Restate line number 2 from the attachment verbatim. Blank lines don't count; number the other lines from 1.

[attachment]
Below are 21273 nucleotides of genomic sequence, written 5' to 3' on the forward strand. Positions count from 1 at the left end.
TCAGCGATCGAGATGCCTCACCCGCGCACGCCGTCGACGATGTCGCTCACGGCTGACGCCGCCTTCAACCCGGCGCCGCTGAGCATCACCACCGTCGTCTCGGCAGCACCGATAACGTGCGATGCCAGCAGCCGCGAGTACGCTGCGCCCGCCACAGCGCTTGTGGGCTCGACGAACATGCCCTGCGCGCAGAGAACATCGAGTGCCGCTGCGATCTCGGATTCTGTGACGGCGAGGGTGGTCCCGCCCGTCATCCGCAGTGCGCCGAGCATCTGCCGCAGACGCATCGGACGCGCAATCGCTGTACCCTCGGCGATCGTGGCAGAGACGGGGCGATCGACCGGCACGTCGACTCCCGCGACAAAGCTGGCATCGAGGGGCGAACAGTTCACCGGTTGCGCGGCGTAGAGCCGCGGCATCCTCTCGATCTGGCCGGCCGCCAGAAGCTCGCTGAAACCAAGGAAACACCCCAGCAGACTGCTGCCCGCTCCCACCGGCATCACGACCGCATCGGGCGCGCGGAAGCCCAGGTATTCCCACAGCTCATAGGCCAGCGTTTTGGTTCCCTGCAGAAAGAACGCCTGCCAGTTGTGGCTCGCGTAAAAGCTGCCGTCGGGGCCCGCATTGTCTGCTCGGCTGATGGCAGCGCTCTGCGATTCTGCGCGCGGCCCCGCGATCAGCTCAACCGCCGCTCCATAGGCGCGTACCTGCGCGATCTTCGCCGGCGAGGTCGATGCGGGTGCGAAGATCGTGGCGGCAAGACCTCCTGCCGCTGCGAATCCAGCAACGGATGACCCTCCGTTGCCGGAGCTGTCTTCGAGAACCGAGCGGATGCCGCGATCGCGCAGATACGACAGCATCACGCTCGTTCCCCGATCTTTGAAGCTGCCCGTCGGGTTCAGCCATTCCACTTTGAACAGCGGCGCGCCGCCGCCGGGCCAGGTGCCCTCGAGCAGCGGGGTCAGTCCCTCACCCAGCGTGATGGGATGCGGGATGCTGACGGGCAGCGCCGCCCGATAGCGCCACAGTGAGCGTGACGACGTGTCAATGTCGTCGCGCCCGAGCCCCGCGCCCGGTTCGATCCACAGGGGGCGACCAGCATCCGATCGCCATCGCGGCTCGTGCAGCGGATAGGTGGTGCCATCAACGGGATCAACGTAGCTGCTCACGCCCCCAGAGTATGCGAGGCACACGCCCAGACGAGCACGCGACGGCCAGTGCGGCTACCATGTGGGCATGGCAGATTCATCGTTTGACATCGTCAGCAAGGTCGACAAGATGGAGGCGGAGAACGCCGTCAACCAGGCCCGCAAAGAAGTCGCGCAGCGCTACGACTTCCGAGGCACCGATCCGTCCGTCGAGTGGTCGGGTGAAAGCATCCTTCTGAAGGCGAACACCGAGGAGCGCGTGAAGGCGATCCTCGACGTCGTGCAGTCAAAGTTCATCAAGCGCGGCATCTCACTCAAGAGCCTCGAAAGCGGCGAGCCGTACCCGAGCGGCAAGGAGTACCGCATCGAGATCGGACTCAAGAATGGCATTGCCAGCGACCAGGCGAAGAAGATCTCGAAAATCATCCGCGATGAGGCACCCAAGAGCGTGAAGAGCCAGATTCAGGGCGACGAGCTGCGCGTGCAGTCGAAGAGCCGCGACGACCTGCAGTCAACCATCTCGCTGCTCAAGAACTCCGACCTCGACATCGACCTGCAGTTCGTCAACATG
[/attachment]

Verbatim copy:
TCAGCGATCGAGATGCCTCACCCGCGCACGCCGTCGACGATGTCGCTCACGGCTGACGCCGCCTTCAACCCGGCGCCGCTGAGCATCACCACCGTCGTCTCGGCAGCACCGATAACGTGCGATGCCAGCAGCCGCGAGTACGCTGCGCCCGCCACAGCGCTTGTGGGCTCGACGAACATGCCCTGCGCGCAGAGAACATCGAGTGCCGCTGCGATCTCGGATTCTGTGACGGCGAGGGTGGTCCCGCCCGTCATCCGCAGTGCGCCGAGCATCTGCCGCAGACGCATCGGACGCGCAATCGCTGTACCCTCGGCGATCGTGGCAGAGACGGGGCGATCGACCGGCACGTCGACTCCCGCGACAAAGCTGGCATCGAGGGGCGAACAGTTCACCGGTTGCGCGGCGTAGAGCCGCGGCATCCTCTCGATCTGGCCGGCCGCCAGAAGCTCGCTGAAACCAAGGAAACACCCCAGCAGACTGCTGCCCGCTCCCACCGGCATCACGACCGCATCGGGCGCGCGGAAGCCCAGGTATTCCCACAGCTCATAGGCCAGCGTTTTGGTTCCCTGCAGAAAGAACGCCTGCCAGTTGTGGCTCGCGTAAAAGCTGCCGTCGGGGCCCGCATTGTCTGCTCGGCTGATGGCAGCGCTCTGCGATTCTGCGCGCGGCCCCGCGATCAGCTCAACCGCCGCTCCATAGGCGCGTACCTGCGCGATCTTCGCCGGCGAGGTCGATGCGGGTGCGAAGATCGTGGCGGCAAGACCTCCTGCCGCTGCGAATCCAGCAACGGATGACCCTCCGTTGCCGGAGCTGTCTTCGAGAACCGAGCGGATGCCGCGATCGCGCAGATACGACAGCATCACGCTCGTTCCCCGATCTTTGAAGCTGCCCGTCGGGTTCAGCCATTCCACTTTGAACAGCGGCGCGCCGCCGCCGGGCCAGGTGCCCTCGAGCAGCGGGGTCAGTCCCTCACCCAGCGTGATGGGATGCGGGATGCTGACGGGCAGCGCCGCCCGATAGCGCCACAGTGAGCGTGACGACGTGTCAATGTCGTCGCGCCCGAGCCCCGCGCCCGGTTCGATCCACAGGGGGCGACCAGCATCCGATCGCCATCGCGGCTCGTGCAGCGGATAGGTGGTGCCATCAACGGGATCAACGTAGCTGCTCACGCCCCCAGAGTATGCGAGGCACACGCCCAGACGAGCACGCGACGGCCAGTGCGGCTACCATGTGGGCATGGCAGATTCATCGTTTGACATCGTCAGCAAGGTCGACAAGATGGAGGCGGAGAACGCCGTCAACCAGGCCCGCAAAGAAGTCGCGCAGCGCTACGACTTCCGAGGCACCGATCCGTCCGTCGAGTGGTCGGGTGAAAGCATCCTTCTGAAGGCGAACACCGAGGAGCGCGTGAAGGCGATCCTCGACGTCGTGCAGTCAAAGTTCATCAAGCGCGGCATCTCACTCAAGAGCCTCGAAAGCGGCGAGCCGTACCCGAGCGGCAAGGAGTACCGCATCGAGATCGGACTCAAGAATGGCATTGCCAGCGACCAGGCGAAGAAGATCTCGAAAATCATCCGCGATGAGGCACCCAAGAGCGTGAAGAGCCAGATTCAGGGCGACGAGCTGCGCGTGCAGTCGAAGAGCCGCGACGACCTGCAGTCAACCATCTCGCTGCTCAAGAACTCCGACCTCGACATCGACCTGCAGTTCGTCAACATG